Infant mortality rises when sovereign debt defaults drag on, study says

By Rachel Savage

JOHANNESBURG (Reuters) – Infant mortality rises and life expectancy falls when sovereign debt defaults are not quickly resolved, a study said on Wednesday, as negotiations to restructure the debts of countries including Zambia, Sri Lanka and Ghana drag on.

In countries that have come out of default within three years since 1900, infant deaths were 2.2 percentage points higher than if they had not defaulted, according to the study by researchers Clemens Graf von Luckner and Juan Farah-Yacoub.

In defaults that dragged on for more than three years, and lasted for an average of a decade, infant mortality was 11.4 percentage points higher, they found. Life expectancy was 1.5 percentage points lower, on average, a decade after a default, with the figure worsening for longer instances.

The COVID-19 pandemic tipped a number of countries including Zambia into default, while rising global interest rates and inflation fuelled by Russia’s invasion of Ukraine pushed others over the edge.

In response to the pandemic in 2020, G20 nations launched the ‘Common Framework’ restructuring process. It has been used by Zambia, Ethiopia, Chad and Ghana but has yet to secure a resounding success, with China and multiple commercial creditors complicating negotiations.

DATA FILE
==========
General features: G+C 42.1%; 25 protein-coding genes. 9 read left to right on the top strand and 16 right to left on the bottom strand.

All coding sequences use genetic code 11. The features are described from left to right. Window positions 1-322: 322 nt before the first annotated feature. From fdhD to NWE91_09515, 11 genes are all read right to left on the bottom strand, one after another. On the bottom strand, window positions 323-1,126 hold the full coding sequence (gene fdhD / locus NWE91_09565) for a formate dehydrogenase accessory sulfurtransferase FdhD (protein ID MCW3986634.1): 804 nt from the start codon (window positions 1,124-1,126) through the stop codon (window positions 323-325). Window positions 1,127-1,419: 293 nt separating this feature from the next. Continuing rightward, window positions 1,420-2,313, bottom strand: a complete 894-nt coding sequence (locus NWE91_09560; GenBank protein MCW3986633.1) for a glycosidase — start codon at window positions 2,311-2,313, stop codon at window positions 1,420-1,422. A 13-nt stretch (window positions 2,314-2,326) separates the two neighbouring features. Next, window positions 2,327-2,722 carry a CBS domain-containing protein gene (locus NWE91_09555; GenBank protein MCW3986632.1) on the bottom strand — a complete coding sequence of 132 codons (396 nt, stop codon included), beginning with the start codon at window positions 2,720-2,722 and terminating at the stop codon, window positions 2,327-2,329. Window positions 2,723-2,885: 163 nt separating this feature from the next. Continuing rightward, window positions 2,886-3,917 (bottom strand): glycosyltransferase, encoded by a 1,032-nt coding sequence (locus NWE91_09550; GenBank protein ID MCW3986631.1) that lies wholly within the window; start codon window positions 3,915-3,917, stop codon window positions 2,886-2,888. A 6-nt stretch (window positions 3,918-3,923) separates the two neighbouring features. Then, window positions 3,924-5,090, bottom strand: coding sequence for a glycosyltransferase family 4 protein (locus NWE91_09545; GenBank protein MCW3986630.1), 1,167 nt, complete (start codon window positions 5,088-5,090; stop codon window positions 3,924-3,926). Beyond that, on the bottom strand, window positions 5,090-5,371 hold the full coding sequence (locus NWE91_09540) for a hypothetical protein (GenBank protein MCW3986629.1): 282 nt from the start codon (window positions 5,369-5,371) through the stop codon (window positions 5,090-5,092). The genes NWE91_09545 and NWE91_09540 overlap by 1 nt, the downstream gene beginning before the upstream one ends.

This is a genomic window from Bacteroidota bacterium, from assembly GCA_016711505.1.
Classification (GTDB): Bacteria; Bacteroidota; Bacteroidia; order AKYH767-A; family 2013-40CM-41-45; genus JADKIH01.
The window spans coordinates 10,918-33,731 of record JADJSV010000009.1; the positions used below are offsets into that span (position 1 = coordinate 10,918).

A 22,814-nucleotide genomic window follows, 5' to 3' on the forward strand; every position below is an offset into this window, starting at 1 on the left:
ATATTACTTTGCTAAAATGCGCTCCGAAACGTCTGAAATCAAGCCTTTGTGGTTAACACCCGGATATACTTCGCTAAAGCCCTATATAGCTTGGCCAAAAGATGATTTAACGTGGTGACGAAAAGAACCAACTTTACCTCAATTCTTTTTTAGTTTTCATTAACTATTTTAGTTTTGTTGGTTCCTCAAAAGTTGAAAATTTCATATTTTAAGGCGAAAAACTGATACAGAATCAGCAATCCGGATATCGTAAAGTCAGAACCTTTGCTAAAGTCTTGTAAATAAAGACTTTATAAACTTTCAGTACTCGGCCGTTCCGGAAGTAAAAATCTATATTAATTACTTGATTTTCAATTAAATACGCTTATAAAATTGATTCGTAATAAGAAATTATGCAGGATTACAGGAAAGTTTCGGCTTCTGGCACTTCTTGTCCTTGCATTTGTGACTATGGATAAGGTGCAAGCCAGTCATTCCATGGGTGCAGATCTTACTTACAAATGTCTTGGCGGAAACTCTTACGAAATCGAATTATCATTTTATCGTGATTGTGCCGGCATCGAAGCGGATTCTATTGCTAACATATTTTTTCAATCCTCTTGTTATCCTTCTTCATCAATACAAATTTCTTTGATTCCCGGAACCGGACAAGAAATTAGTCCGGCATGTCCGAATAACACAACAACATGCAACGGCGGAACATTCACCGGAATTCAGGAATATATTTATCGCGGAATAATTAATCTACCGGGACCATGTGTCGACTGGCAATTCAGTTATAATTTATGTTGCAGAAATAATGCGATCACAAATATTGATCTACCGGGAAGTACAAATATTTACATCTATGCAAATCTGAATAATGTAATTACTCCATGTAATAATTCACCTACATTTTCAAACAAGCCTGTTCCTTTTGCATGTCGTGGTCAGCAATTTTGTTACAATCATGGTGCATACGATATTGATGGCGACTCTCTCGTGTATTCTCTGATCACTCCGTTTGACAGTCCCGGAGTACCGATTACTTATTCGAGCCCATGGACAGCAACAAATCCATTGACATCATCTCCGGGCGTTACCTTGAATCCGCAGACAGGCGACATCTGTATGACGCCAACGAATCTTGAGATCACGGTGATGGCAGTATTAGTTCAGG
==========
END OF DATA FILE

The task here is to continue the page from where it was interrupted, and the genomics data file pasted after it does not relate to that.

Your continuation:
“The outstanding issues on Zambia are entirely political, it’s entirely about the Chinese and the U.S. putting aside other differences and getting this done,” said Mark Malloch Brown, president of the Open Society Foundations, which published the study.

“It’s the fault of a wider system of big powers rarely having the uninterrupted commitment and prioritisation to get a small country’s debt problem dealt with when they’ve both got significant interests and face at stake.”

Zambia’s bilateral creditors expect to make a debt restructuring proposal this week to the southern African country, an official with the Paris Club, which coordinates developed creditor nations, told Reuters on Monday.

Western officials have blamed China for delaying the resolution of Zambia’s debt restructuring, something its officials have denied.

(Reporting by Rachel Savage; Editing by Frank Jack Daniel)